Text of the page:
Elosulfase alfa (Intravenous route)
Life-threatening anaphylactic reactions have occurred in some patients during elosulfase alfa infusions. Anaphylaxis, presenting as cough, erythema, throat tightness, urticaria, flushing, cyanosis, hypotension, rash, dyspnea, chest discomfort, and gastrointestinal symptoms in conjunction with urticaria, have been reported to occur during elosulfase alfa infusions. Closely observe patients during and after elosulfase alfa administration and be prepared to manage anaphylaxis. Inform patients of the signs and symptoms of anaphylaxis and instruct them seek immediate medical care should symptoms occur. Patients with acute respiratory illness may be at risk of serious acute exacerbation of their respiratory compromise due to hypersensitivity reactions, and require additional monitoring .
Uses of This Medicine:
Elosulfase alfa injection is used to treat patients with mucopolysaccharidosis type A (Morquio A syndrome).
This medicine is to be given only by or under the direct supervision of your doctor.
Before Using This Medicine:
In deciding to use a medicine, the risks of taking the medicine must be weighed against the good it will do. This is a decision you and your doctor will make. For this medicine, the following should be considered:
Tell your doctor if you have ever had any unusual or allergic reaction to this medicine or any other medicines. Also tell your health care professional if you have any other types of allergies, such as to foods, dyes, preservatives, or animals. For non-prescription products, read the label or package ingredients carefully.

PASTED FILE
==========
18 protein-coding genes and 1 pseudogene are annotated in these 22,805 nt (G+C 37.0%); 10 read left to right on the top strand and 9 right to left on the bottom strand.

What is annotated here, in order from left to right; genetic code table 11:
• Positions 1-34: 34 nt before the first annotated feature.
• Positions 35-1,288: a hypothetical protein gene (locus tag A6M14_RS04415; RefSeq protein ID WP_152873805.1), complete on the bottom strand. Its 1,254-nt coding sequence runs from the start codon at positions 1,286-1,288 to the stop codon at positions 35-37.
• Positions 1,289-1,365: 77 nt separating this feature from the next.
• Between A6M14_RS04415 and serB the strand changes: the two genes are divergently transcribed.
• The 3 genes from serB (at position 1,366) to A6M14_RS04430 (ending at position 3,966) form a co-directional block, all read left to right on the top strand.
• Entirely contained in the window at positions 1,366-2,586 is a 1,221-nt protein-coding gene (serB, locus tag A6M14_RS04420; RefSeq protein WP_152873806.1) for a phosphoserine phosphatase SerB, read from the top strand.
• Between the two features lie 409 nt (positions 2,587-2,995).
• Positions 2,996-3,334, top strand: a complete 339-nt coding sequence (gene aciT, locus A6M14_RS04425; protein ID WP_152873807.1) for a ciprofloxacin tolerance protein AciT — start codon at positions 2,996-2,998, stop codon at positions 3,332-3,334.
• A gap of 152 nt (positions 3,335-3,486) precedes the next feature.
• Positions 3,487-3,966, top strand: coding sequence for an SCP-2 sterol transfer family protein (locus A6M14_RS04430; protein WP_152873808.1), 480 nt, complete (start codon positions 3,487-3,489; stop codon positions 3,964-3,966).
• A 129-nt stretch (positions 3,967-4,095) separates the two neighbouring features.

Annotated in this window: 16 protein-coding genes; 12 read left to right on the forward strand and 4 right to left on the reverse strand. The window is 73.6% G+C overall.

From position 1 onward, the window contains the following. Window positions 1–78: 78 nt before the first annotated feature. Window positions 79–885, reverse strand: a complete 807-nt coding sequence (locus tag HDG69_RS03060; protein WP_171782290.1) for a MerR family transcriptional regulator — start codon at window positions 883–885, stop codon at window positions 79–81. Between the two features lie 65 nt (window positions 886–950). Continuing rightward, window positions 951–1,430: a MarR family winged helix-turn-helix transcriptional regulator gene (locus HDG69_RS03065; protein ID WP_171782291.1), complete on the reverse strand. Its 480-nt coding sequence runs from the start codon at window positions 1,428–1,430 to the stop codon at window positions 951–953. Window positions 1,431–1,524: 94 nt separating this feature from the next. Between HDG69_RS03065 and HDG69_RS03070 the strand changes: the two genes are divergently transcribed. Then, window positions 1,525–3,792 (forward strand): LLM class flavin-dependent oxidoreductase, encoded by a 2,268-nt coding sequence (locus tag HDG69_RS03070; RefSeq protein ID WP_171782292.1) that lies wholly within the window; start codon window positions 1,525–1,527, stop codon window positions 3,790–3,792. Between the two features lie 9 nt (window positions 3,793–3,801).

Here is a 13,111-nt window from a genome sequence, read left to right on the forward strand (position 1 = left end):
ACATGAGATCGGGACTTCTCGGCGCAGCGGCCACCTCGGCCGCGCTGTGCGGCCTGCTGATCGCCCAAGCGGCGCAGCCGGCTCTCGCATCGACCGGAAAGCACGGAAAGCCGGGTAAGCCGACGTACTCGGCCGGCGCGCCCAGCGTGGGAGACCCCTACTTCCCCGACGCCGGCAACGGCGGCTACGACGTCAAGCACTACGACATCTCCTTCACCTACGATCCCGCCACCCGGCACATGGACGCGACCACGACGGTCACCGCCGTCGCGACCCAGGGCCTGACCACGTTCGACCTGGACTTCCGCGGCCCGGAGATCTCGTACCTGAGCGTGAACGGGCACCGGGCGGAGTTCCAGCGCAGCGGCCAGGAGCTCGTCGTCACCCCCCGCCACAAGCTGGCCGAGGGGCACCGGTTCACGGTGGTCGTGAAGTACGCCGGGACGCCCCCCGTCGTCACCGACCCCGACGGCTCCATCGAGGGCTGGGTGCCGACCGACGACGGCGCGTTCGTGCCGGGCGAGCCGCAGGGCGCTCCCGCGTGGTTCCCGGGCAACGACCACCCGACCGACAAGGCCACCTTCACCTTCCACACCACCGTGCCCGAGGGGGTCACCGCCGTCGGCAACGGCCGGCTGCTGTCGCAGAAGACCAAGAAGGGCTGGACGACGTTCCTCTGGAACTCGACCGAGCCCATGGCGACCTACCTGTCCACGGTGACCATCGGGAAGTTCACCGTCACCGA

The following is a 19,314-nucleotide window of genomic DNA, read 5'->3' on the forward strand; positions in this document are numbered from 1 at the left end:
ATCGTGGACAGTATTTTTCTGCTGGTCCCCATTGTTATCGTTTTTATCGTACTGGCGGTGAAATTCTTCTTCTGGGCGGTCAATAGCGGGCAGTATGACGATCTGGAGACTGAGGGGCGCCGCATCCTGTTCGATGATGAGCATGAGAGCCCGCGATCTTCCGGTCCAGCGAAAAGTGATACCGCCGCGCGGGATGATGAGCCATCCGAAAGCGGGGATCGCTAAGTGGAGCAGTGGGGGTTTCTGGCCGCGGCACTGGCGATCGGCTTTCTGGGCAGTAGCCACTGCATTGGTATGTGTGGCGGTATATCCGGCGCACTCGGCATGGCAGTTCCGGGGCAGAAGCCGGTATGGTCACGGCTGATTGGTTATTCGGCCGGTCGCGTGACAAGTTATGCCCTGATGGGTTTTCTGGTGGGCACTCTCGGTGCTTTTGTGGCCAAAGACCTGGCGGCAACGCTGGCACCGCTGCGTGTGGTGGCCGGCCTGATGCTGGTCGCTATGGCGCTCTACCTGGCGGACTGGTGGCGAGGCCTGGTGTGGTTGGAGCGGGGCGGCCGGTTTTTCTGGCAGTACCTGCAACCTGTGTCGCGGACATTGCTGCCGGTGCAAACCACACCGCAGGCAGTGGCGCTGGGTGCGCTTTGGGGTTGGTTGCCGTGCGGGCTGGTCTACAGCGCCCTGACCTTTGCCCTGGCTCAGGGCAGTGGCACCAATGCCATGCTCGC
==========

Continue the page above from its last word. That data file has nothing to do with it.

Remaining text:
Appropriate studies performed to date have not demonstrated pediatric-specific problems that would limit the usefulness of elosulfase alfa injection in children. However, safety and efficacy have not been established in children younger than 5 years of age.
Although appropriate studies on the relationship of age to the effects of elosulfase alfa injection have not been performed in the geriatric population, no geriatric-specific problems have been documented to date.
|All Trimesters||C||Animal studies have shown an adverse effect and there are no adequate studies in pregnant women OR no animal studies have been conducted and there are no adequate studies in pregnant women.|
There are no adequate studies in women for determining infant risk when using this medication during breastfeeding. Weigh the potential benefits against the potential risks before taking this medication while breastfeeding.
Although certain medicines should not be used together at all, in other cases two different medicines may be used together even if an interaction might occur. In these cases, your doctor may want to change the dose, or other precautions may be necessary. Tell your healthcare professional if you are taking any other prescription or nonprescription (over-the-counter [OTC]) medicine.